You may use the following questions as a guide:

1. What do you understand about International Development, and why does it interest you? 
2. What specifically about the programme attracted you? Are there specific courses, areas of research, academics that are of interest? 
3. What do you bring to the programme? Tell us about your past work/study experiences that you think might help you in this course and how? How does your previous experience and study fit to the programme?
4. Tell us what you want to achieve with this programme. What are your career goals? How will this programme help you achieve those goals?  

You may use examples gained from non-academic aspects of your life, including things like volunteering, work, travel, or other relevant life experiences you had growing up, but you must be specific about how this shaped the way you think about global development challenges

When outlining your relevant training/knowledge, you should try to explain how your particular educational, professional, or other qualifications and experiences prepare you for this degree. This can be as free-flowing text or with the use of bullet points.
 

CV/Resume

Please remember to include your CV with your application which you may use to demonstrate experience in international development or other relevant sectors including volunteering.
 

References

You are required to submit a reference with this application (please ask your referees to submit their references as soon as possible). References can be either academic or professional (or both).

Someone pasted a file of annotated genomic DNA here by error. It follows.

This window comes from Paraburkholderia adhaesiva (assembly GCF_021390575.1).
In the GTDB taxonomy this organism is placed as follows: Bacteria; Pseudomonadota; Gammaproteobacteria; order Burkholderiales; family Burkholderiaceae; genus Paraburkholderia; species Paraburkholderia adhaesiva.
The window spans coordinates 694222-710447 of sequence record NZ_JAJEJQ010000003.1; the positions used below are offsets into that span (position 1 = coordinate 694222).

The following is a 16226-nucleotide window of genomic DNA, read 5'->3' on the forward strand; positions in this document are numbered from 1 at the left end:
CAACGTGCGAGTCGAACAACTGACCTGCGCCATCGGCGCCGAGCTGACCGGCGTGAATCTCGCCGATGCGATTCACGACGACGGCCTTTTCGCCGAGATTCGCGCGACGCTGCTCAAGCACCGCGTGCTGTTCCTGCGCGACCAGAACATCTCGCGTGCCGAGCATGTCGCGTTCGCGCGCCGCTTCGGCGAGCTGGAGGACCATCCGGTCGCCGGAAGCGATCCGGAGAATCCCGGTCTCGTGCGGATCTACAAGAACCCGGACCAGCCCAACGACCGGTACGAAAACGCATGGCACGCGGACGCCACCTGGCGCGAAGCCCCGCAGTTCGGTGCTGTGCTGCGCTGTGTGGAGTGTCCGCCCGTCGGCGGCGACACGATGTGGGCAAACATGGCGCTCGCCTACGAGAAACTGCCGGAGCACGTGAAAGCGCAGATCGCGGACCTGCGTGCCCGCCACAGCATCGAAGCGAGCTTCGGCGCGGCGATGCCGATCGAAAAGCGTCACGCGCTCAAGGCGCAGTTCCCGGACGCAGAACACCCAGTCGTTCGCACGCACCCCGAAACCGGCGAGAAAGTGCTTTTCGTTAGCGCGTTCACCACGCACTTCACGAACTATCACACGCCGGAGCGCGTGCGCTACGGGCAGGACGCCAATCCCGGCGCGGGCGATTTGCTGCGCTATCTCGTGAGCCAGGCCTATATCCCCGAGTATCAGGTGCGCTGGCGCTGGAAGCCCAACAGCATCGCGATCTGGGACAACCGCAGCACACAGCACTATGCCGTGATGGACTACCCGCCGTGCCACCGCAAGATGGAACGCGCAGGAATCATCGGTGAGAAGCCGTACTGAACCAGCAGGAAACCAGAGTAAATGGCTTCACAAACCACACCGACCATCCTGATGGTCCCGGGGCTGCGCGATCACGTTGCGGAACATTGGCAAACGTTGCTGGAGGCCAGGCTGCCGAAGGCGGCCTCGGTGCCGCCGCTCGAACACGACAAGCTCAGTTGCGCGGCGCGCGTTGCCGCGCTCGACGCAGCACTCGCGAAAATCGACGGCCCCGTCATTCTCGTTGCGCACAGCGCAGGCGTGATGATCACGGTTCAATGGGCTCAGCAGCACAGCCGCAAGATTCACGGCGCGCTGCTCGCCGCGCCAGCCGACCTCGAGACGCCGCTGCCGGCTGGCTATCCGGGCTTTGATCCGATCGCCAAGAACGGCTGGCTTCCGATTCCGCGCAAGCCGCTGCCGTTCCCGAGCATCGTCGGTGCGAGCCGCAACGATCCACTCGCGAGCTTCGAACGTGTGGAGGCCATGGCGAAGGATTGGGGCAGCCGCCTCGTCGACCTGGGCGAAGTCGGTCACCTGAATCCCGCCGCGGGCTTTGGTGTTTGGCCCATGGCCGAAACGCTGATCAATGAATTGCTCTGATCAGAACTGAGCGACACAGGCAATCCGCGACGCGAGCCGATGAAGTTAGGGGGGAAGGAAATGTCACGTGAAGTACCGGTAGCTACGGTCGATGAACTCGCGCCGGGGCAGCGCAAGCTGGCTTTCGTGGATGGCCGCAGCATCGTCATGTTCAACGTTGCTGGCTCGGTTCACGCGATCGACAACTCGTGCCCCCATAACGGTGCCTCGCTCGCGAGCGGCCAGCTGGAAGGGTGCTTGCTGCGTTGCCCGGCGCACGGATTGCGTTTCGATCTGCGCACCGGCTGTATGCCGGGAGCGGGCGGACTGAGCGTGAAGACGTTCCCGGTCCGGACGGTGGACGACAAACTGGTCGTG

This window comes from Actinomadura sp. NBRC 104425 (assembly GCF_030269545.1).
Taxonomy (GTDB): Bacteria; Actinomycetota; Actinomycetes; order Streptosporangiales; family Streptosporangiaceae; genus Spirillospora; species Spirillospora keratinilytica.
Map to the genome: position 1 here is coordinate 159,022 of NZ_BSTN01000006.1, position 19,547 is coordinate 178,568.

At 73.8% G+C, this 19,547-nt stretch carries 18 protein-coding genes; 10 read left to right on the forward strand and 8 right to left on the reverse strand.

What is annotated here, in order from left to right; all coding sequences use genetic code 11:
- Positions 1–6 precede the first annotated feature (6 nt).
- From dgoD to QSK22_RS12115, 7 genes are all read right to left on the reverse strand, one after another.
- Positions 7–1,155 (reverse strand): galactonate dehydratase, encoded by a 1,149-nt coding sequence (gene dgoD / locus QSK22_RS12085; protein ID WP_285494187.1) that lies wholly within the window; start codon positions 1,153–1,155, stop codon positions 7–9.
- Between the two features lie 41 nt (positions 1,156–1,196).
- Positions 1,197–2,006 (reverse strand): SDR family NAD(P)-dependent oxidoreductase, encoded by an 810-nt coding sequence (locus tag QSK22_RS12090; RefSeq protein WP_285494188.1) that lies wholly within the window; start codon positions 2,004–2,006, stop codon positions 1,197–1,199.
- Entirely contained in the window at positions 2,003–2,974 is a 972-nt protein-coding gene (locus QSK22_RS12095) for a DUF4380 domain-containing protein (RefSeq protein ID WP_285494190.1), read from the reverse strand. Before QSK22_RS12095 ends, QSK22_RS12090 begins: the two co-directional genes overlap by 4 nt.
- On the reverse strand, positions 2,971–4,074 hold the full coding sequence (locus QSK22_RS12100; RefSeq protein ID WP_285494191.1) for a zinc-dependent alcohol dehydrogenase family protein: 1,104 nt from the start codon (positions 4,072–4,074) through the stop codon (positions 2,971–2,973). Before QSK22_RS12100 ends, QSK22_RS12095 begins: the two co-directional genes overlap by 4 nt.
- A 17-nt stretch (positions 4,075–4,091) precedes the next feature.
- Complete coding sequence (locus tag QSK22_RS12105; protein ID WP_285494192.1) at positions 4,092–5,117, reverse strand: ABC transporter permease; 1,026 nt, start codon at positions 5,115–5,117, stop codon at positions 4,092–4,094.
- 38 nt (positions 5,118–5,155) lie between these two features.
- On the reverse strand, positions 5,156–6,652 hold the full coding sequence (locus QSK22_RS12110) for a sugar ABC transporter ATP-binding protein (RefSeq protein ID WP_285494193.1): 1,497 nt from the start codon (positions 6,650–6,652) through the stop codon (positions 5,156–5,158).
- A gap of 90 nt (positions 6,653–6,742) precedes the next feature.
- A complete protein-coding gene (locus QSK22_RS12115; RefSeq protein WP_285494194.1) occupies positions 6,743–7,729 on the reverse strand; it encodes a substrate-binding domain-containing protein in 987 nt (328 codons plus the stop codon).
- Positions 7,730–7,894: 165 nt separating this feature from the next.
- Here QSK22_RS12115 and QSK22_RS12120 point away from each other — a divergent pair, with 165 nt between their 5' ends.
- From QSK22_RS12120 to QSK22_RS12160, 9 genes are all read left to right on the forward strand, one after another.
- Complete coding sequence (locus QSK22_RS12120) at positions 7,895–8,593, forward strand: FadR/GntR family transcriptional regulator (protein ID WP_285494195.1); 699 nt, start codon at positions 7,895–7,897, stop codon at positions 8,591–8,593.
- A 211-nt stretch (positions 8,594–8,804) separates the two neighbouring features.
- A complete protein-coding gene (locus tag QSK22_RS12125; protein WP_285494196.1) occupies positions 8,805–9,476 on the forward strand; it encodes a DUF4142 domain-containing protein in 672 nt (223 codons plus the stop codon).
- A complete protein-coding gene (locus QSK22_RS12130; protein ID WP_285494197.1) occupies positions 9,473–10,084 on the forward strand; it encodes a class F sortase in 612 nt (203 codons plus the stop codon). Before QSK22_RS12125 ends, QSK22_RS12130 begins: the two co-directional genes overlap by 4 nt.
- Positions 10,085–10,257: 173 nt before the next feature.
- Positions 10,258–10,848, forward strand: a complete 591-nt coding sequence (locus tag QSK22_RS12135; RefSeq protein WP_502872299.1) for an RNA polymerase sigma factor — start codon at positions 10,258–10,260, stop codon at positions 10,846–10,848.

Finally, please note that applicants who receive an offer will not be allowed to defer their admission to a following year.

Placement Opportunities

In previous years, we had projects with our partners in countries such as Austria, Belgium, Finland, Kenya, Indonesia, Nepal, Nigeria, Malawi, Peru, Rwanda, Tanzania, Togo and Uganda.

Students undertaking these placements work on various themes including, refugees and asylum seekers; borders, migration and diasporas; food security; digital inclusion; gender; disaster risk reduction; climate change and sustainability; humanitarianism; mental health and resilience; and community empowerment among others.

Career opportunities

With a solid background in international development study and practice, our graduates pursue current and future careers in a range of institutions including:

  • United Nations agencies
  • charities
  • non-governmental organisations
  • government ministries
  • private sector
  • research institutions
  • journalism

Whether you plan to work or continue working with communities, charities, businesses, policy-makers, or researchers, the MSc in International Development is your stepping stone to a critically engaged and research-informed career. Past students of our online programmes have gone on to secure competitive jobs in government and diplomacy, top international organisations and NGOs, policy making, research (including PhD programmes), and the private sector all around the world. 

The programme combines a strong core curriculum with the flexibility to develop individual interests towards specialist expertise. With its combination of practitioners’ and researchers’ courses, including a research dissertation, it is perfectly suited to both policy/practice and research-oriented students.

Online learning

Recognising the need for flexibility, our online programmes are an excellent way for those with professional or family commitments to gain a further qualification with minimum interruption, or to introduce students to a virtual learning environment.

Our award-winning online learning technology is fully interactive, enabling you to communicate with our highly qualified teaching staff from the comfort of your own home or workplace.